November can bring end of rapture, bloom
Posted: Tuesday, November 17, 2009 8:01 pm
By: By Jimmy Williams
Blossom and June and rapture pass away.”
Batten down the hatches. June is long gone and that blossom and rapture could go any day now.
November is considered the last of our autumn months, but it sometimes has the evil habit of morphing overnight into sure-enough winter.
I well remember an opening day quail hunt around Thanksgiving years ago. I was hunting alone. (Well, not alone. My dog Sadie was with me.) I was in the Crutchfield Lane vicinity and it was so cold, following balmy weather a day earlier, that I resorted to building a fire to thaw out my frozen feet. I don’t remember the bag count. My hands were so cold I could hardly pull the trigger.
Then there is the oft related tale (and a true one) among old-timers of an annual “turkey day” (Thanksgiving) football classic between the mighty Grove Blue Devils and Ty Holland’s ferocious Murray High School Tigers.
Fans flocked to Barton Field after a noon repast of turkey and dressing and tater pie to see the game. It was sunny and warm and most people were in short sleeves. By halftime scudding gray clouds appeared on the western horizon and the wind hauled from south to north. Before the game was over snow was falling so thickly the yard markers were obscured. Such is the vagary of November weather.
We (gardeners, that is) had better be prepared. More to the point, we had better have our gardens prepared.
It is satisfying to grow marginally winter hardy plants. Many can fill a niche that no truly hardy plant can. These, when planted out, must be removed from the garden in fall if they are expected to serve more than one year.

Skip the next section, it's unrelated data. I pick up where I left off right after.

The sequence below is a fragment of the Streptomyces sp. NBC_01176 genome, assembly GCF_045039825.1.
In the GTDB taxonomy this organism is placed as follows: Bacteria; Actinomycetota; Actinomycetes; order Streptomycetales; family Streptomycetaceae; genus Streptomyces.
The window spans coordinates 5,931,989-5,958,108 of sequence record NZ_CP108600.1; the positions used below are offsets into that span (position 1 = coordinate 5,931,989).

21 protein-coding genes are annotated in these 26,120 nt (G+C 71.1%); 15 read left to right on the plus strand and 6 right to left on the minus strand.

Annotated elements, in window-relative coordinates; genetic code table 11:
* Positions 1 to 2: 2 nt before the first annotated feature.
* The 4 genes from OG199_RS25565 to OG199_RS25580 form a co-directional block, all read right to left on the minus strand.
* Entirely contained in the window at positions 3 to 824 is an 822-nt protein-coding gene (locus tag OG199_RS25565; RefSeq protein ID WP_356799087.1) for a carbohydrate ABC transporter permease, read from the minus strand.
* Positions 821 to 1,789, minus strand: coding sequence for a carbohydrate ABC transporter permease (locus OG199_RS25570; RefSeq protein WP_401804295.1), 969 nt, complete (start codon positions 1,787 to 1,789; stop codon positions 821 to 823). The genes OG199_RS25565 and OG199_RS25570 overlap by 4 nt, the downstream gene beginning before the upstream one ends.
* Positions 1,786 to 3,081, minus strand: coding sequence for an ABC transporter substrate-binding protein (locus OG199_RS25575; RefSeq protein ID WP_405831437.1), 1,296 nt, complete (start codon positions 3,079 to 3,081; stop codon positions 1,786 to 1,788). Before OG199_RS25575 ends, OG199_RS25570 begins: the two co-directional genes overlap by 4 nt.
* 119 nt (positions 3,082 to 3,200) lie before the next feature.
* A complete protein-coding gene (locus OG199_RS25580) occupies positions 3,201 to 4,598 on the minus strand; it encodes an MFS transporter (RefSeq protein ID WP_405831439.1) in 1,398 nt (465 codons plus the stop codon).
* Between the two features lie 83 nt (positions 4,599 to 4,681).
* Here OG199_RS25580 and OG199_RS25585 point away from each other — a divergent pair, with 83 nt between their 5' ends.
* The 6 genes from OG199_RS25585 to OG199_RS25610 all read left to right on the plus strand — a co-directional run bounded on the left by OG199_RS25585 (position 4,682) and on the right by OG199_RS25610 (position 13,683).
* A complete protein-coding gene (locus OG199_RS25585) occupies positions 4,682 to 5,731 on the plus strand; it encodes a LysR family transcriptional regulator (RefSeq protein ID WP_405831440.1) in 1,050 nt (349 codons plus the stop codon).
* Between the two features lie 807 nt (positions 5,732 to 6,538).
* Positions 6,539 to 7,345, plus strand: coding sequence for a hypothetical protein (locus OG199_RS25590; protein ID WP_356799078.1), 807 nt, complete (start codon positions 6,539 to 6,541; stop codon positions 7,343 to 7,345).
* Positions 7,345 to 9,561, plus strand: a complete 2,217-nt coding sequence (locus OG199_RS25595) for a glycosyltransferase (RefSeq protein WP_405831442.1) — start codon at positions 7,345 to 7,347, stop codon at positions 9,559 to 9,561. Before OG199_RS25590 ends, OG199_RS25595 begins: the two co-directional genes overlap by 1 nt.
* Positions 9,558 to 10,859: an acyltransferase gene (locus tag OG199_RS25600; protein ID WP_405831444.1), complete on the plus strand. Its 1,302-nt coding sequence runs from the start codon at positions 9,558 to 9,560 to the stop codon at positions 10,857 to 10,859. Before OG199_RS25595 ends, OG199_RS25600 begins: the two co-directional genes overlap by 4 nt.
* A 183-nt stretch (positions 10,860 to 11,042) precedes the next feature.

I have a dwarf pomegranate that has found a place the past few years in our “red” border, which includes, also, oranges and bright yellows. The pomegranate’s little flowers resemble orange fuschias and start up in mid-summer. They are followed by miniature two-inch-long inedible pomegranates that also are orange. Both fruit and flowers adorn the plant from about September onward until frost.
The plant is hardy to only about 15 or 20 degrees above zero. I like it so much that I plant it, three-gallon pot and all, in the border after danger of frost in spring. When frost stops the blooming in fall, usually about now, I take it up, again pot and all, and remove it to a cold garage that doesn’t, however, often get below freezing. During winter, it goes dormant and loses its leaves, but starts all over again in spring. There are several other marginal things in our garden that get the same treatment.
For others that are somewhat more hardy but still not fully dependable, a heavy mulch will help them live over. I think of cannas, for instance, some of the hardier gladiolas, elephant ears, and calla lilies. I prefer a light, airy mulch for them, pine straw being about the most satisfactory. It doesn’t pack down easily and a foot-thick layer will offer several additional degrees of frost protection over bare ground.
Determining when to apply the mulch presents a quandry. It is best to do it after cold has penetrated to a little depth, but not too deep. When the ground freezes to a half-inch or so, then apply the heavy mulch. Just don’t go off to Gulf Shores or Disney World and forget to do it.
From Poor Willie’s Almanack — Speaking of rapture: A man was hoeing in his vegetable garden when another man appeared, bearing a sign that said “Get ready for the rapture.” The latter said to the former, “Mister, if you heard the world was going to end tomorrow, what would you do?” To which the former replied, “Well, the first thing I would do is finish hoeing out this row of peas.”
Editor’s note: Jimmy Williams is production superintendent at The Paris Post-Intelligencer, where he also writes this column.
Published in The Messenger 11.17.09
Jimmy Williams, The Garden Path